Last week’s blog http://bit.ly/RxWTOk definitely caused successive waves of emotions regarding client communication and the rocky waters one can hit if misunderstood. Now this week I want to focus on the pitfalls of not being cognizant of gaps in communication with your colleagues. When life imitates art, reality reflects what had previously been expressed in that art (or literature, real life drama, etc). As I’m finding out more recently than ever, so does an experience lay the foundation for writing these blogs & learning how to do somethings better as you go along. If we’re not cognizant of what we’re conveying or implying to a colleague, we can misinterpret key points, directives and pertinent goals of a project. And that doesn’t just affect the working relationship but also goes to heart of productivity (or lack thereof) and the trust a client puts in you to get the task/project completed. And I’m sure we all know from last weeks blog how detrimental that can be!
Tomato – Tomahto?
If I say the sky is blue and you say yes, it’s Robin’s Egg, are we going to split hairs over which is accurate or engage in the debate of semantics (the meaning/interpretation of words or groups of words within a certain context commonly used in order to win some form of argument)? There’s nothing wrong with individual expression, however lapses in correct communication with your colleagues can cause not just frustration but a host of other issues. Some of which might include:
*Lack of Productivity *Missed Deadlines *Delays in the internal workflow system *Disintegration of team morale & cohesiveness *Stressful work environment
And I’m sure there is a bevy of many more. It’s an “if / then” , “cause/effect” kind of issue. Recently I had a situation where a client colleague gave me some documents and wanted them converted to another format. I thought we were on the same page, but the simple misunderstanding of “what it is vs. what I want it to be” caused longer hours, more resources and impacted the financial investment into the project. A frustrating lesson to learn but nevertheless, it’s in my handbook now!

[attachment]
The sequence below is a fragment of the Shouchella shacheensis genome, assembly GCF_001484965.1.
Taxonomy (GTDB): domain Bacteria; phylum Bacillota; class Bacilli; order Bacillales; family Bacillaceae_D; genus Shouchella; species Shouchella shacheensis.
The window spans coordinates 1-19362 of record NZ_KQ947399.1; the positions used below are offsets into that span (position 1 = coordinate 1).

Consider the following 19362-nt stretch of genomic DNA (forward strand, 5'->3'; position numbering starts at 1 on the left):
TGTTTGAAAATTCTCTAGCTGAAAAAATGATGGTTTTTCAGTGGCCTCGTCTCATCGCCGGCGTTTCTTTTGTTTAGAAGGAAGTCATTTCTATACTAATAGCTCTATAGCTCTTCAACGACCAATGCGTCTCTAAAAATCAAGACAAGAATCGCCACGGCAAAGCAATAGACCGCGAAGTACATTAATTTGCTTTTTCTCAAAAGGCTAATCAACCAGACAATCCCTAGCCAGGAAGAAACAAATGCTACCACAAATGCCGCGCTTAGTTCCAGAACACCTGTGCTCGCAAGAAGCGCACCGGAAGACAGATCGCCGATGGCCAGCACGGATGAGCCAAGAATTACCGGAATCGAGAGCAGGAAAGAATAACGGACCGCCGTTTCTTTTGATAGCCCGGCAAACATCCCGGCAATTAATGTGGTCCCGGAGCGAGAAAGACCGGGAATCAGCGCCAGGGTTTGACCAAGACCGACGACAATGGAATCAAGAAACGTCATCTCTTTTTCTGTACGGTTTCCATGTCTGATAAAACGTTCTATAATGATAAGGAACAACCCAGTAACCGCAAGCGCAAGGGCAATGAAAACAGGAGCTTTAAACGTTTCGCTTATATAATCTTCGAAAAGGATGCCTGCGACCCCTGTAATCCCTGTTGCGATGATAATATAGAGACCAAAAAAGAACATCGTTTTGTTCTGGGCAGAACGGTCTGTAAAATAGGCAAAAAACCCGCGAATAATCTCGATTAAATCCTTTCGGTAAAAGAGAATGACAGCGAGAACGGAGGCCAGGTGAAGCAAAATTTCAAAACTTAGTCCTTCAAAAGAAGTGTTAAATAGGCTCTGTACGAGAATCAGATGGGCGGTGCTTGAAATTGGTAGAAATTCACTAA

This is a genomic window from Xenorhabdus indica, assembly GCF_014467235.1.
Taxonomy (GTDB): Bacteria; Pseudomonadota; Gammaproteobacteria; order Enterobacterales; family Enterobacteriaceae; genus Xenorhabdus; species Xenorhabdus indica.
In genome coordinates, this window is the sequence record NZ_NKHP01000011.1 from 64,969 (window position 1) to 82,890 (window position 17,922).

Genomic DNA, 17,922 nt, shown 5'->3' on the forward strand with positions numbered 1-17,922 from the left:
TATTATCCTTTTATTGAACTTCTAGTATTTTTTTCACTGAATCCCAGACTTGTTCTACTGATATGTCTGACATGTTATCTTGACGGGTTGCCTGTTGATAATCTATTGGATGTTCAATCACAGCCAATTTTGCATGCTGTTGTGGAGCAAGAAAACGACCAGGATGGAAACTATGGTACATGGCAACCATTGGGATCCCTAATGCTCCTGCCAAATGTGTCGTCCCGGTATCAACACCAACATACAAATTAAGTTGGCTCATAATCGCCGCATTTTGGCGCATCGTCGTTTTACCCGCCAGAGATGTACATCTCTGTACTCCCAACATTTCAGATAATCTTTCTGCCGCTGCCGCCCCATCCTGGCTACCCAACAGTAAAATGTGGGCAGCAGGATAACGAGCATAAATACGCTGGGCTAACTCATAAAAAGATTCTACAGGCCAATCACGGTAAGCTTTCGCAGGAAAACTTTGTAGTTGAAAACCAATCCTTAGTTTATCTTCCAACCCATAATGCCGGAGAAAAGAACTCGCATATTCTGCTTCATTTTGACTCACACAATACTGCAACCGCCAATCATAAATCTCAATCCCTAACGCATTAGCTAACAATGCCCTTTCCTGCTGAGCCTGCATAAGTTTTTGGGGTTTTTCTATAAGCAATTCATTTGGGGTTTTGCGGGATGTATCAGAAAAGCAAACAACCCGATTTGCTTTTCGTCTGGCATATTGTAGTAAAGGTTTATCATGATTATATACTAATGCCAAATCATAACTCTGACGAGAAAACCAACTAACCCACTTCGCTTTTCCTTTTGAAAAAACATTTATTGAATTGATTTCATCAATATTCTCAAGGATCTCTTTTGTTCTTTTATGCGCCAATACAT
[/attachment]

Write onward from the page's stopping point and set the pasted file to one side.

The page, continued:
Tone Can Be Everything
One of the valuable lessons my father instilled in me from almost birth is that it’s not just what you say but HOW you say it that makes the difference. Yes, I know you all have probably heard that a thousand times but as I was writing this blog, I thought about how that same motto holds true in business. Whether its in a meeting, over the phone or responding to an email and/or text; HOW you say something will certainly determine WHAT people hear when you speak and/or write. If your tone is biting, snippy or inpatient, that can determine the “joy” your colleague will have when needing to collaborate with you or fulfilling a directive. Body language also plays an important part here as well. A hand on the hip, an audible sigh or a rolled eye can easily cause a “in one ear & out of the other” effect.
That’s Not What I Said!
Last week I talked about the regurgitation method or otherwise known as rephrasing. When having a conversation, try to fully engage & listen to what others are saying. Then rephrase and repeat back to them what you believe were their important points. For the time it takes to do this, it will certainly be time well spent rather than going back on multiple occasions for clarification.
Not On Their Dime
If you are not concise regarding the instructions on how to complete a particular task, you might waste valuable time and have to go back for a do-over. That could also cause an unexpected financial impact on the project from the clients wallet. So it behooves us all to make sure that what we are conveying to one another is accurate such as confirming the plan of action, workflow timeframes and completion dates.
In conclusion, better communication leads to a more productive workplace, which in turn increases a company’s revenue. If the company is doing well, that means clients are happy and possibly you & your colleague(s) can enjoy the financial fruits of your labors. So let’s all try to be a little more cognizant of our colleague communication so that fruit stays ripe & abundant for both the workplace and financial harvest.
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